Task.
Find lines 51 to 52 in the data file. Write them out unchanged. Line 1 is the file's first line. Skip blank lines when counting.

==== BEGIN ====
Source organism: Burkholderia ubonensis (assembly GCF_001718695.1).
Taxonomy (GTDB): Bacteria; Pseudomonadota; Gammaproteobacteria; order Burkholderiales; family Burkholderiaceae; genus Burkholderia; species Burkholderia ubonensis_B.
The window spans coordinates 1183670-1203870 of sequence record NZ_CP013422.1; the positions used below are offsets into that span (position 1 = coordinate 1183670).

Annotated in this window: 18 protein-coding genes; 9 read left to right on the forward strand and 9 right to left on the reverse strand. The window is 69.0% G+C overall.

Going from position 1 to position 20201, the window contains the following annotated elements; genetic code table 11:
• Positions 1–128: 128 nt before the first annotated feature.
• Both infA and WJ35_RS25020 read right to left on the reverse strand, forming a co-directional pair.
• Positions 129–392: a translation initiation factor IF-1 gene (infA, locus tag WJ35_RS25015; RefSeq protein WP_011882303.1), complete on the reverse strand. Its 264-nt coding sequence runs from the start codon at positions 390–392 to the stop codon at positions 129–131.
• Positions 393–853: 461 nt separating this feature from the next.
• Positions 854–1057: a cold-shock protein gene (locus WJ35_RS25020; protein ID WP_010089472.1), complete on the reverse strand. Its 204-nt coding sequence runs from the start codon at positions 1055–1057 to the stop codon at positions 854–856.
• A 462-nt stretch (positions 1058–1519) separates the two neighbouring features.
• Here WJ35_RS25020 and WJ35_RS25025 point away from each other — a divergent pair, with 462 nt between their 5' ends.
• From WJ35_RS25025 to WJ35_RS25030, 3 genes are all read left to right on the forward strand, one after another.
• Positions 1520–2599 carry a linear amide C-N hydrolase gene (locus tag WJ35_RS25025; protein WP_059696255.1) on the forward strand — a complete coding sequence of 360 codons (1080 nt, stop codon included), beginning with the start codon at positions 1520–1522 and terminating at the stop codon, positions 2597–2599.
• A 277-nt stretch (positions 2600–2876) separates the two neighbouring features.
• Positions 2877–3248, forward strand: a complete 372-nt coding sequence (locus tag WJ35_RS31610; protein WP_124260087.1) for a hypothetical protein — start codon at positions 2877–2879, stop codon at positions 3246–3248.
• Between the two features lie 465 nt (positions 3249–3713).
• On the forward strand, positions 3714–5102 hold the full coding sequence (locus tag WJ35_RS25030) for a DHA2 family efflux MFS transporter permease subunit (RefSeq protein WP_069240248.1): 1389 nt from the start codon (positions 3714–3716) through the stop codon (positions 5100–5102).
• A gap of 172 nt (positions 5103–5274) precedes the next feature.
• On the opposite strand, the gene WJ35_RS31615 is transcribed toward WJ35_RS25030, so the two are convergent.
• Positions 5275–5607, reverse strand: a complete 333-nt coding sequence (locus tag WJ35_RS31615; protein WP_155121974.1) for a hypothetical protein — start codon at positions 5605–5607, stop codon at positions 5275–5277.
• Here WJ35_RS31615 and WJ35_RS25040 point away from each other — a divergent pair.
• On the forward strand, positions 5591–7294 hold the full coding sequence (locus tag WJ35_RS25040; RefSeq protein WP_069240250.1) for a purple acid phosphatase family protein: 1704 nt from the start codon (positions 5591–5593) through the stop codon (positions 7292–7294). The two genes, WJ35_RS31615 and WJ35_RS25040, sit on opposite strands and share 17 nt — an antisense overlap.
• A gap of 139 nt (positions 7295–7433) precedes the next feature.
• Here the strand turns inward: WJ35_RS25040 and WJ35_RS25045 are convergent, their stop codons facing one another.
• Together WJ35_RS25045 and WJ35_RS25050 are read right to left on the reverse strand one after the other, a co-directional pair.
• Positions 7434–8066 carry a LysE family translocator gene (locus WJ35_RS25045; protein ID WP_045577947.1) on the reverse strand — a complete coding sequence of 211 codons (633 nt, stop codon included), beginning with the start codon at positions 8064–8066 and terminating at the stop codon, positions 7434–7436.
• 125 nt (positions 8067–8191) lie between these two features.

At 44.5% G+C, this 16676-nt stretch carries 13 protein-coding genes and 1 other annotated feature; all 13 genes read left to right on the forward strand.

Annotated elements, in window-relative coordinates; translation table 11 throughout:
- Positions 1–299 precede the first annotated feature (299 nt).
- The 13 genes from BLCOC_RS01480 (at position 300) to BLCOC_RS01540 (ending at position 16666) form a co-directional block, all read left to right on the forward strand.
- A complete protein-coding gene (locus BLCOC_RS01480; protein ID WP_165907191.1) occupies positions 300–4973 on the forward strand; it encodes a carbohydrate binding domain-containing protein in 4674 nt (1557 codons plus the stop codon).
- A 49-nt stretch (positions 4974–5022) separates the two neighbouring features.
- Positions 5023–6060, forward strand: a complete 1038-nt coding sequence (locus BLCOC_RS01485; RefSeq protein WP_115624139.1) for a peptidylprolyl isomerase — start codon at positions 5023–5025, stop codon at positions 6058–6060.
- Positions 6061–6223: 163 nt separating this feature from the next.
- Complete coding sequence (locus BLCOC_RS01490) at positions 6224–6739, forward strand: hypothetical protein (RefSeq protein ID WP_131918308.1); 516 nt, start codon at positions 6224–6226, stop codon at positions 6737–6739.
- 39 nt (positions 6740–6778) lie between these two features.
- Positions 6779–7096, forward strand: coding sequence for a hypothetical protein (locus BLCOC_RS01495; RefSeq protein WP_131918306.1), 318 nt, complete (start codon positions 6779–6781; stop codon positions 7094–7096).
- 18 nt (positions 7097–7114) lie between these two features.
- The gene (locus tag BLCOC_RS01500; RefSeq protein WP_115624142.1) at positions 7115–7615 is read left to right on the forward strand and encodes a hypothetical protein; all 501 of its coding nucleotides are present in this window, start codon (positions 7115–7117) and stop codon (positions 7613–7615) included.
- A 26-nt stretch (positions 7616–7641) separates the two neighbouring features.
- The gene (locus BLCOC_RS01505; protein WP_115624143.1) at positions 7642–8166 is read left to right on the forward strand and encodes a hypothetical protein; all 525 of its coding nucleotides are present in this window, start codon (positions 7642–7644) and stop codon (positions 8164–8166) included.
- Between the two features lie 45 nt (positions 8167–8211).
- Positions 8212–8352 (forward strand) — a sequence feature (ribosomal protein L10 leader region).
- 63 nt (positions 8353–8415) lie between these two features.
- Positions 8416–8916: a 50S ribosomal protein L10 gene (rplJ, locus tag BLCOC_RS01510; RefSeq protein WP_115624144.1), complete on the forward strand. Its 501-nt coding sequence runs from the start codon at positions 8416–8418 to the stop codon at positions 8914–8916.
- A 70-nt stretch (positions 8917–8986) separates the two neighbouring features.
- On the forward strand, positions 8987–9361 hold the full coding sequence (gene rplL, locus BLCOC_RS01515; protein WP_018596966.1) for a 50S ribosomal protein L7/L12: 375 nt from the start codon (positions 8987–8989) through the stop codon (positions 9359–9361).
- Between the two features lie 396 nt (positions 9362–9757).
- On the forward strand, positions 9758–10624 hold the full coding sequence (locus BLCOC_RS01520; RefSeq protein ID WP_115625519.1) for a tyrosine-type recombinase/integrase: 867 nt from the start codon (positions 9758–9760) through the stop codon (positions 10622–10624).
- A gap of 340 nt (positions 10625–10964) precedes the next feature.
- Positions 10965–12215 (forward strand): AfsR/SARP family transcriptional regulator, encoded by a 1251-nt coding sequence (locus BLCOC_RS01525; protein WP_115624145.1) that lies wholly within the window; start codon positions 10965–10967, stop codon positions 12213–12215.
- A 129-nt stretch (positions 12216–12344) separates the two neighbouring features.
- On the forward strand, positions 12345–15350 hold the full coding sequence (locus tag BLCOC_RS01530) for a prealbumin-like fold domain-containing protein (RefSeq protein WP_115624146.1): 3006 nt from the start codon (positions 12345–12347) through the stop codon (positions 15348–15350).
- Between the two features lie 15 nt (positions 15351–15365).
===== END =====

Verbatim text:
- On the forward strand, positions 9758–10624 hold the full coding sequence (locus BLCOC_RS01520; RefSeq protein ID WP_115625519.1) for a tyrosine-type recombinase/integrase: 867 nt from the start codon (positions 9758–9760) through the stop codon (positions 10622–10624).
- A gap of 340 nt (positions 10625–10964) precedes the next feature.